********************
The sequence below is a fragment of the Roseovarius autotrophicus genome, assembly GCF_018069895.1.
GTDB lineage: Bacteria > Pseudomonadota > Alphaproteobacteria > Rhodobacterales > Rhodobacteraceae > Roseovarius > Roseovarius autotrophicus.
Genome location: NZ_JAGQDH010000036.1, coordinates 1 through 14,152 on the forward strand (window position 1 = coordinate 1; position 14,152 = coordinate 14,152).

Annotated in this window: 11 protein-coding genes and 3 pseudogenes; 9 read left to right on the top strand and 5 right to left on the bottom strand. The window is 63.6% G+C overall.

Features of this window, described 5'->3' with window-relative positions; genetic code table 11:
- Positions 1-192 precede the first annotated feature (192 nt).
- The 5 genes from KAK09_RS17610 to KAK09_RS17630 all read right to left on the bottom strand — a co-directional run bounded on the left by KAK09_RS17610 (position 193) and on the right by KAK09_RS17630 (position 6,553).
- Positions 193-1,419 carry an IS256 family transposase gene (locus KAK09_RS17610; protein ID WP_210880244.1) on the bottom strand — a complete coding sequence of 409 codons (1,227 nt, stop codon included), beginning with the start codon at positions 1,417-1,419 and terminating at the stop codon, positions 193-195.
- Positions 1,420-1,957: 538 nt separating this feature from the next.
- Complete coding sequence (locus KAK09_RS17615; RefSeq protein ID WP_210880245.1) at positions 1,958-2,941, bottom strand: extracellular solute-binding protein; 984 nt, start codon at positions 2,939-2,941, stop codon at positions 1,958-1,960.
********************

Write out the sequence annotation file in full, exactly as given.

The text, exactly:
The sequence below is a fragment of the Roseovarius autotrophicus genome, assembly GCF_018069895.1.
GTDB lineage: Bacteria > Pseudomonadota > Alphaproteobacteria > Rhodobacterales > Rhodobacteraceae > Roseovarius > Roseovarius autotrophicus.
Genome location: NZ_JAGQDH010000036.1, coordinates 1 through 14,152 on the forward strand (window position 1 = coordinate 1; position 14,152 = coordinate 14,152).

Annotated in this window: 11 protein-coding genes and 3 pseudogenes; 9 read left to right on the top strand and 5 right to left on the bottom strand. The window is 63.6% G+C overall.

Features of this window, described 5'->3' with window-relative positions; genetic code table 11:
- Positions 1-192 precede the first annotated feature (192 nt).
- The 5 genes from KAK09_RS17610 to KAK09_RS17630 all read right to left on the bottom strand — a co-directional run bounded on the left by KAK09_RS17610 (position 193) and on the right by KAK09_RS17630 (position 6,553).
- Positions 193-1,419 carry an IS256 family transposase gene (locus KAK09_RS17610; protein ID WP_210880244.1) on the bottom strand — a complete coding sequence of 409 codons (1,227 nt, stop codon included), beginning with the start codon at positions 1,417-1,419 and terminating at the stop codon, positions 193-195.
- Positions 1,420-1,957: 538 nt separating this feature from the next.
- Complete coding sequence (locus KAK09_RS17615; RefSeq protein ID WP_210880245.1) at positions 1,958-2,941, bottom strand: extracellular solute-binding protein; 984 nt, start codon at positions 2,939-2,941, stop codon at positions 1,958-1,960.